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Unformatted text preview: Chapter 14 - MRP and ERP CHAPTER 14: MRP AND ERP Answers to Discussion and Review Questions 1. Independent demand refers to demand for end items; dependent demand refers to usage of subassemblies and component parts which is dependent on demand for a parent item. Independent demand is often random and therefore somewhat unpredictable; dependent demand is derived from demand for end items. 2. MRP is appropriate when requirements planning must be accomplished for items with derived demand. It is best suited to situations in which demand is lumpy rather than continual, and where lead times are fairly well known. 3. a. A master schedule specifies the quantity and timing planned for finished goods. b. A bill of materials indicates the components and their quantities needed to make and/or assemble one unit of an end item. c. An inventory status file maintains a record of inventories on-hand and on-order as well as other information concerning suppliers, lead times, order sizes, and so on. d. The gross requirement for an end item or component indicates how much of that item will be needed. e. The net requirement for an item is its gross requirement minus the quantity of that item expected to be on-hand. f. A time-phased plan is essentially a product-tree with the various components displayed on a time-scale utilizing lead times. 4. Safety stock is not normally needed for dependent demand items below the end- item level because the usage of these items are calculated from the quantities established for the end item in the master schedule. However, in practice, there are a number of reasons to carry safety stock in an MRP system. Some of these reasons include scrap, defective units, late deliveries due to longer than expected production time of components or late deliveries of parts from the suppliers. Maintaining safety stock is important for multi-level items because a shortage for a lower level item in the BOM will cause a shortage for the end-item. However, if safety stock is carried for all dependent demand items, the main advantage of MRP will be lost. 5. The need for safety stock arises when variability exists in usage and/or lead time. With derived demand, the causes of variability in lead time can be related to vendor deliveries or variabilities in internal processing (e.g., due to scheduling problems, machine breakdowns, material shortages, etc.). Usage variabilities may be due to excessive scrap or increases in order sizes (say, related to independent demand for certain items). 6. Because of the pyramid relationship that exists for components in an MRP system, it is not realistic to attempt to provide safety stock at all levels because this would result in huge carrying costs. Moreover, because shortage at any level will mean shortages from that point up to the top of the tree, safety stock at lower levels provides only minimal protection. Instead, on items subject to lead time variability, orders are submitted a bit earlier than needed, thereby gaining some safety time to compensate for the possibility of increased lead time....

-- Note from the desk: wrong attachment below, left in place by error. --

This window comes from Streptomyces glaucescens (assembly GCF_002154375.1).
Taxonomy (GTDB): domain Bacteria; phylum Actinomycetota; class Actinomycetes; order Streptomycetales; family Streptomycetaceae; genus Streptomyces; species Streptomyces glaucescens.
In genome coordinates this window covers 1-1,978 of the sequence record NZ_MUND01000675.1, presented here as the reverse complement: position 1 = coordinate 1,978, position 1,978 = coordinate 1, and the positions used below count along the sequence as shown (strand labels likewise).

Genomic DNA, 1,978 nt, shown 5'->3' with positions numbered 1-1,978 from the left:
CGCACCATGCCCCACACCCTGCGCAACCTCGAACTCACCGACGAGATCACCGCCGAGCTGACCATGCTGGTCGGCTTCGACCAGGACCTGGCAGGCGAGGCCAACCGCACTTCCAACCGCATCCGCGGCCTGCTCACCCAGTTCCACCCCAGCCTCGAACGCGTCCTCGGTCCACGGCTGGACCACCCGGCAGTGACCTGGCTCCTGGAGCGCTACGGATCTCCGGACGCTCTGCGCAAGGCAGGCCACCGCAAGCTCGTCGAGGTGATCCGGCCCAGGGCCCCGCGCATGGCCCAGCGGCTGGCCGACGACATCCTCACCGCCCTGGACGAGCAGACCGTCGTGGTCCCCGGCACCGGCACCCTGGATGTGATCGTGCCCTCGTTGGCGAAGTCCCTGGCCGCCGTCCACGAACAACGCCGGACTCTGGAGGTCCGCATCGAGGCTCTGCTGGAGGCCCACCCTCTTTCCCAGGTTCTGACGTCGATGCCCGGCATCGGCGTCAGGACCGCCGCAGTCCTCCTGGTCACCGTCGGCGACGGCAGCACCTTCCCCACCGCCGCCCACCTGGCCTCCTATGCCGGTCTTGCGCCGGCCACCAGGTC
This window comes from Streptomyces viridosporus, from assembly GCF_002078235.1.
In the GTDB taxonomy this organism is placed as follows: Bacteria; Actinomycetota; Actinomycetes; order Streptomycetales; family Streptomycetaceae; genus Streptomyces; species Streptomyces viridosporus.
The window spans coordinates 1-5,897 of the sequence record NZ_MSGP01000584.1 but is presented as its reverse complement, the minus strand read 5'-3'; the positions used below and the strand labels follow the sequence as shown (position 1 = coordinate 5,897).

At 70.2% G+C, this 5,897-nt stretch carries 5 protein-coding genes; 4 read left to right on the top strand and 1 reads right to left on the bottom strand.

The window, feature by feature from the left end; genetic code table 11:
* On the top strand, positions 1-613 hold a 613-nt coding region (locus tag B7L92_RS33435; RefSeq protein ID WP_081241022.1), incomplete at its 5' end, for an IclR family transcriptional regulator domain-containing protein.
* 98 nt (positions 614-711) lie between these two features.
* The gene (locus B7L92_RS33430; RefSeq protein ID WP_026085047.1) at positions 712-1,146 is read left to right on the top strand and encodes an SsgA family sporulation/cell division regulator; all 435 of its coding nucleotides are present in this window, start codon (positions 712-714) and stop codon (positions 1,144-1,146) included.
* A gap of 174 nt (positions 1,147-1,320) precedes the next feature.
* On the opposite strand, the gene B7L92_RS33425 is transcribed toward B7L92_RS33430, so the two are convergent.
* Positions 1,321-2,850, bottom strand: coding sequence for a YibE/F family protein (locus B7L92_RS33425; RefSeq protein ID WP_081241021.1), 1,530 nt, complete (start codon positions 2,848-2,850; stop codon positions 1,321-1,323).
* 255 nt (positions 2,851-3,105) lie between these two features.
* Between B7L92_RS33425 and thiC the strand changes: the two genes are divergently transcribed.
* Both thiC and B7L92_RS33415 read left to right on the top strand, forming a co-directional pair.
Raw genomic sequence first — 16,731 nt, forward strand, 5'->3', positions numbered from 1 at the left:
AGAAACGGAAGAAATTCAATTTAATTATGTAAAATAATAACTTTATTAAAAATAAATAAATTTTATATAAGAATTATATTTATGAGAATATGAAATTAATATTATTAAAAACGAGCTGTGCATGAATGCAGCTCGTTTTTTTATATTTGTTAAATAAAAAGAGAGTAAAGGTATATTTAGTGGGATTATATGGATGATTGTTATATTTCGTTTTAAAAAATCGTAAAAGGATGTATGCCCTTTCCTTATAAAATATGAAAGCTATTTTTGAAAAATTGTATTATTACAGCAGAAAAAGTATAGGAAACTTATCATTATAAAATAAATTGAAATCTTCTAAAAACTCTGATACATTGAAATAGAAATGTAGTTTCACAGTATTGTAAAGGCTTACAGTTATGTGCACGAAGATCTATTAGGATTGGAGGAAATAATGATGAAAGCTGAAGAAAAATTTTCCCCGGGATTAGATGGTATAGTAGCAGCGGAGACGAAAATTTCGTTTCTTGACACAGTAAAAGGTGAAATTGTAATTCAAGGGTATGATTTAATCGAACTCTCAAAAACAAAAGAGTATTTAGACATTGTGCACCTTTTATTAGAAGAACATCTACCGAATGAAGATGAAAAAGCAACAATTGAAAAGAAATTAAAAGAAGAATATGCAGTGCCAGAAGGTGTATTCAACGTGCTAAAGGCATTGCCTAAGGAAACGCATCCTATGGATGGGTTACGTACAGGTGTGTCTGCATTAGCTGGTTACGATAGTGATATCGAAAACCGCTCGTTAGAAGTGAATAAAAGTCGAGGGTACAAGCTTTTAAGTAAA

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This note was uploaded on 02/29/2012 for the course BUSINESS 100 taught by Professor Allprofessor during the Spring '12 term at Virginia College.
- Spring '12